The limits of austerity?

In the past weeks, European Commission President, Barroso has spoken about how austerity has “reached its limit”. At home, Joan Burton, Minister for Social Protection, opportunistically declared that “we have reached the limits of austerity now”.

Here examines what this rhetoric about the limits of austerity means and whether it will result in any change in policy.

The background to this discussion is the deepening crisis in the world, European and Irish economy. The IMF has recently reduced its forecasts for growth in the world economy for 2013 to 3.3% from 3.5%. The Eurozone economy has now had five quarters in a row of economic contraction and GDP is projected to shrink by 0.3% in 2013. The Irish economy also slipped back into recession at the end of 2012. It is evident that austerity is not ‘working’ from the point of view of the economy as a whole.

This has coincided with the debunking of the one the academic props of the austerity-mongers, a paper by Carmen Reinhart and Kenneth Rogoff, which had been widely reported as proving that if a country’s debt to GDP ratio reaches 90%, it experienced a sharp fall in growth rates. This was then used to justify massive austerity policies in order to avoid this level of debt. However, it turns out that there were major data problems with this paper, such as the use of a selective sample, but also an Excel error, which dramatically changes the results!

Of course, it does not fundamentally matter to the capitalist class whether austerity is proven to be “right” or “wrong” academically if it suits its class purpose. However, the controversy over the paper has allowed those capitalist economists who oppose austerity on its own to go on the offensive. This is a real debate reflecting the political problems with implementing austerity without end and the different interests of different sections of the capitalist class.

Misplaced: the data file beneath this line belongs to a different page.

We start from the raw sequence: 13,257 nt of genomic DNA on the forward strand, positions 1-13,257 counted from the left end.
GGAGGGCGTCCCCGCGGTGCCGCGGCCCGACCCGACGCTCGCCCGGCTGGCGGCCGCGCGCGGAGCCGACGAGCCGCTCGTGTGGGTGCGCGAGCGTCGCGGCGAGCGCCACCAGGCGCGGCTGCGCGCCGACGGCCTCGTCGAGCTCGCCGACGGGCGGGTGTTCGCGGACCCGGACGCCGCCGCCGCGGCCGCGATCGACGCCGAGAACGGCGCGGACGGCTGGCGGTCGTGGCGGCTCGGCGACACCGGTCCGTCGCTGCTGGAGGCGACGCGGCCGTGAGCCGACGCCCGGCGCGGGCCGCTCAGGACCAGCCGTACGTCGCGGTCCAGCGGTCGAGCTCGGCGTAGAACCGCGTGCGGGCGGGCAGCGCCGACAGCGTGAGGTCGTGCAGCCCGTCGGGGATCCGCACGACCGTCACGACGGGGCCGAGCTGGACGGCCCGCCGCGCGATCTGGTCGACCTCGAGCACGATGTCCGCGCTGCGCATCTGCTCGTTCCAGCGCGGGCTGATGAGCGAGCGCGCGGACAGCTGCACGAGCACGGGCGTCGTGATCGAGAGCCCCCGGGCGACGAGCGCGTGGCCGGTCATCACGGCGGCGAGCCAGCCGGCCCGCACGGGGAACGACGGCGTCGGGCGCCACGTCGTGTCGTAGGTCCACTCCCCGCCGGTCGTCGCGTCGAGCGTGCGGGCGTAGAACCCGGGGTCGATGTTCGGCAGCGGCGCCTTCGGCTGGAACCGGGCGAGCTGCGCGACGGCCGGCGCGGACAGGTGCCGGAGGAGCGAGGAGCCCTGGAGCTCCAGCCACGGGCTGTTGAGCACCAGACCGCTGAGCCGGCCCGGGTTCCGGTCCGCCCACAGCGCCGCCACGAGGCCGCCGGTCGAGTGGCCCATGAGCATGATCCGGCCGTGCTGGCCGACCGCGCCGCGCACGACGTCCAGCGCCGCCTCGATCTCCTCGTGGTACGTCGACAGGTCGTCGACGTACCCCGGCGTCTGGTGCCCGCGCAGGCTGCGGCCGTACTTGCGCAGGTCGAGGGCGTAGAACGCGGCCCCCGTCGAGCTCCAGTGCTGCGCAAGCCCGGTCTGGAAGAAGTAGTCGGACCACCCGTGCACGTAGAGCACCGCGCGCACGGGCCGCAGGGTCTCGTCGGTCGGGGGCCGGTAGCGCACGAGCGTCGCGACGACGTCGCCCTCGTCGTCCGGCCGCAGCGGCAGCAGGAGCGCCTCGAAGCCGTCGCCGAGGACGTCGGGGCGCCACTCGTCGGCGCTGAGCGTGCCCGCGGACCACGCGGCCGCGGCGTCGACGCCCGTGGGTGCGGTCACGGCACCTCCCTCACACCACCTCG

Although austerity has not worked for the economies as a whole, it has worked extremely well for some sections of capitalism. Finance capital – the bankers, bondholders and speculators – have benefited hugely. For example, they will receive €26 billion in payments of Irish taxpayers’ money this year. Export-oriented businesses have also benefited from the opportunity to push down labour costs. However, those businesses which depend on domestic demand have been hurt. In addition, international capital is threatened by simultaneous austerity across Europe which damages export markets.

These different interests within the capitalist elite partly explain the debate. Those representatives of capital, such as Angela Merkel, who are closest to the banks, are consistently the most pro-austerity, whereas the IMF, which represents the interest of US and world capitalism generally, has had a softer position.

This new rhetoric also illustrates the political problems posed to the capitalist class by five years of vicious austerity. This has laid waste to the basis of support of establishment parties all across Europe. In Ireland, we saw this with the devastation of Fianna Fail and the Greens, and now with the collapse of Labour and the undermining of the trade union leaderships. It is epitomised by the wipe-out of the formerly social-democratic PASOK in Greece which previously consistently received over 40% of votes. The Italian elections and the farce which has followed also illustrates the dangers of political instability facing the establishment.

The consequences for working people of this change in rhetoric are unlikely to be significant. The European Commission and the Troika are continuing to drive austerity policies all across Europe and will continue to do so. Forced to recognise the reality of the deep crisis, they may extend deadlines and give very minor concessions here and there. In Ireland, the recently published ‘Stability Programme Update’ promises at least two more years of harsh austerity.

This document also clearly illustrates how the robbery of working people is being pursued in the interests of the bondholders. The estimates indicate that after implementing €3.1 billion in austerity next year, the government will have a primary surplus of almost €1 billion, i.e. it will take in around €1 billion morein tax revenue than it pays on public services. The projected deficit of €7.5 billion only exists because the state will pay €8.5 billion in payments on the national debt!

Socialists and activists should take advantage of these these discussions around austerity to explain how austerity continues to work for a section of the rich and that it is a policy for the massive transfer of wealth from working people in Europe to them.  In particular, we must highlight the demand for repudiation of the debt as part of a socialist alternative to austerity.